PLOT: In the not-too-distant future, the last survivors of a cataclysmic new ice age ride a powerful locomotive known as the Snowpiercer. While the rich and powerful enjoy luxurious lives at the head of the train, the poor and bedraggled toward the rear plan a game-changing revolution.
REVIEW: If this movie doesn't kick butt at the box office, I give up. Not that a film's monetary showing is an indicator of its quality, but all the people whining about craving original genre fare at the movies had better put their money where their mouth is this time, because SNOWPIERCER is the goods. Exciting, clever, suspenseful and intelligent, it's the best adrenaline rush in theaters this summer - and we've actually been having a decent summer.
What makes the film so satisfying is that it's a perfect combination of high-concept sci-fi and thoughtful independent foreign film. The film's director, Bong Joon-ho, has toiled these waters before with THE HOST, which was part large-scale monster flick and part ingenious, subversive satire. With SNOWPIERCER, which was filmed in English, obviously not Bong's native language but you'd never know it, he crafts an almost non-stop series of engaging, edge-of-your-seat set-pieces and punctuates them with notes of somber reflection and Orwellian dread. It's the kind of movie where you'd be tempted to play the "If they made this in Hollywood…" game ("If they made this in Hollywood they'd never allow that scene to get through.") if your attention weren't so completely spoken for by the movie's ceaseless energy and palpable soul.
Many years from now, the Earth has become a frozen wasteland, and humanity's last remnants ride the titular locomotive in a microcosm of class warfare. In the back of the train, the lower classes are soot-covered and starving, forced to toil helplessly as the powers-the-be in the front of the never-stopping train control their every move with threats of violence or kidnapping their children. When we find them, this scraggly bunch has had just about enough, and look to Curtis (Chris Evans) and Gilliam (John Hurt) to lead an uprising. Along for the ride are Curtis' ride-hand man Edgar (Jamie Bell) and Tanya (Octavia Spencer), the latter of which has just had her son taken away by the upper-class, though where the children go is unknown.
Standing in the way of the revolution are various forces; Mason (an absolutely amazing Tilda Swinton) is the smug, scolding Number Two for the unseen Wilford, the mysterious man at the very front of the train who runs the vehicle and the whole show. There are also various gun-toting henchmen and guards to get through, so not only will ingenuity need to be dispatched on the part of the rebels, but a show of force as well. This means several elaborate action sequences as our protagonists attempt to battle their way through extremely claustrophobic confines in order to take the train's engine.
Just wow to all of this. From the very beginning, SNOWPIERCER establishes itself as a visual feast as well as a tale layered with allegorical references; more than that, it's a universal story of the beaten masses taking a stand which will resonate with just about everyone. These are not exactly the most groundbreaking of ideas, but that's what make them stick home with ease. Adapted from the French comic " Le Transperceneige" by Bong and American playwright Kelly Masterson, the movie's stunning visuals and brilliant direction never force aside its strong ideals.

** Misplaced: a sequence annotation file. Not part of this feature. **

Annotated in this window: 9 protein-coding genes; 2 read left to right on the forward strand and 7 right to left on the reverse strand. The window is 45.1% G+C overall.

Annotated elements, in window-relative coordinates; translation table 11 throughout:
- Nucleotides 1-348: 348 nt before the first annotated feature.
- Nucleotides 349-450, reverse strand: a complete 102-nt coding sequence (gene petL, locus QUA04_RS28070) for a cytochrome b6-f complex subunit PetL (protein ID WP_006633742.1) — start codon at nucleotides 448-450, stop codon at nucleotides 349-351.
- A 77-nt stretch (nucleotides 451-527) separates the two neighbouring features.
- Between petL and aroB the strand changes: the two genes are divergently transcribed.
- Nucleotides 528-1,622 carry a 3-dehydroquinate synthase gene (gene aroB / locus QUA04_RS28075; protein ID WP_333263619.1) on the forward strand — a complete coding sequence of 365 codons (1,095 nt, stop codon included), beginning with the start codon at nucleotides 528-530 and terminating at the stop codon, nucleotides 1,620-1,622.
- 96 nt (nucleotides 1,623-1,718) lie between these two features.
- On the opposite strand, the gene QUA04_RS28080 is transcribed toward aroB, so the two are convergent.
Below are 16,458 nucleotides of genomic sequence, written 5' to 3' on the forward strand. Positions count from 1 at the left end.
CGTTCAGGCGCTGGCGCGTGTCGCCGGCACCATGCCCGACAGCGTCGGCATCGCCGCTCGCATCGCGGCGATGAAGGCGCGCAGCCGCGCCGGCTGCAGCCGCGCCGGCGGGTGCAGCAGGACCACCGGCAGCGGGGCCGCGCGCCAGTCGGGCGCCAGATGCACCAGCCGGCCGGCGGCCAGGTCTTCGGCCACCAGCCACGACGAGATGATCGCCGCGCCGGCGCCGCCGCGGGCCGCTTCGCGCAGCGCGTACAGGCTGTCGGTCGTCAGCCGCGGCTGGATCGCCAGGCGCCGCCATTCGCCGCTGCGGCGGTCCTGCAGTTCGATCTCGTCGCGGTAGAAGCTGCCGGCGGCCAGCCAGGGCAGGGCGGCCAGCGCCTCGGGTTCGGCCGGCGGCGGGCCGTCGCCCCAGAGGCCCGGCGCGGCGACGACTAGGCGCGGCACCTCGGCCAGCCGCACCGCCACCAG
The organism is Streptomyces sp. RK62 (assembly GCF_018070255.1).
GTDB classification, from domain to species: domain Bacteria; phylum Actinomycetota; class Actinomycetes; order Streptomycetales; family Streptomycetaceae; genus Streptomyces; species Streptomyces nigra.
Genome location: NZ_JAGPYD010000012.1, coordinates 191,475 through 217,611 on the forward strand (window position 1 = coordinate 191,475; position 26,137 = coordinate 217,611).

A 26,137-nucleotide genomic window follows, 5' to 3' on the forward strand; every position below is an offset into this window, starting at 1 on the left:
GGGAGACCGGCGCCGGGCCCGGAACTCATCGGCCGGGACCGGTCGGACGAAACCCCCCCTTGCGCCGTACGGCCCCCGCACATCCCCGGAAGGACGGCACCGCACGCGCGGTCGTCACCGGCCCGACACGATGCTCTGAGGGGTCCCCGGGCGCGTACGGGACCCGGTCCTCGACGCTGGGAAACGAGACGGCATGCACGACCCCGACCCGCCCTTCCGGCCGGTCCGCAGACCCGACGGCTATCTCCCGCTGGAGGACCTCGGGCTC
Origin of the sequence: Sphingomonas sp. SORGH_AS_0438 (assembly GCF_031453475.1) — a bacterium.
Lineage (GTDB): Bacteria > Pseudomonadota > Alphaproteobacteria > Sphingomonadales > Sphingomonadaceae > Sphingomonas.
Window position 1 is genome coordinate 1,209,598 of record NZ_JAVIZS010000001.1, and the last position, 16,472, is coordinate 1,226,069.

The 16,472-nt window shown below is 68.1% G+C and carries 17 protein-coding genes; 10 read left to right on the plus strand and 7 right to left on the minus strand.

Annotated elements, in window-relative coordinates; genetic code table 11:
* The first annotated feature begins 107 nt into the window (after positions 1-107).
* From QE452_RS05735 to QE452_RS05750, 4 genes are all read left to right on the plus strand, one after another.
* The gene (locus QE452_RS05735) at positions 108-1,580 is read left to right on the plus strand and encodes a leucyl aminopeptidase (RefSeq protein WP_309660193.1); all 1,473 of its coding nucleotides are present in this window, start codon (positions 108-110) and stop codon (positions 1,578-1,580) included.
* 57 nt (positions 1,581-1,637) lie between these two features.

That said, Bong has compiled a top-notch crew to ensure every single frame of SNOWPIERCER is spilling over with incredible detail, from the Terry Gilliam-esque rear - with its various gloomy complexities and quirky characters - to the front, with train cars that go from looking like a twisted Walt Disney nightmare to a Kubrickian vision of antiseptic wealth. It often feels exciting and unnerving to enter each new car, as the landscape continually changes and threats come in all shapes and sizes. Production designer Ondrej Nekvasil and costume designer Catherine George have done outstanding work, and then some, while cinematographer Kyung-pyo Hong seemingly captures every last bit of it.
Bong has assembled as perfect an ensemble as one could ask for. Evans further establishes himself as not only a powerful leading man, but an actor capable of deeper, more resonant moments. (He has an emotional monologue toward the end of the film and absolutely nails it.) Song Kang-ho, so great in THE HOST, is equally terrific here as a wily, grumpy security officer who grudgingly joins the uprising, as long as he's gifted with a powerful, mind-altering drug. Ko Ah-sung plays his daughter, also addicted to the dangerous hallucinogen, and her bright, hopeful visage is one of the movie's few gifts of sweetness in all the gloom. But it's Swinton who runs away with every single scene she's in, her over-the-top accent and cartoon-villain wardrobe consistently fascinating and grotesque. I'm not joking when I say The Weinstein Company should thoroughly consider pushing her for a Best Supporting Actress nomination, so vivid and weird is her performance.
If the movie has a fault, it's in its finale, which stops the previously undisturbed momentum of the journey and settles down for too much talking. I think that on a second viewing this won't be as troubling, but it admittedly stands in the way of SNOWPIERCER achieving total perfection. Nevertheless, it's a magnificent experience, one that will surely litter several Top Ten lists at year's end - mine included. So go see this in the theater, dammit!
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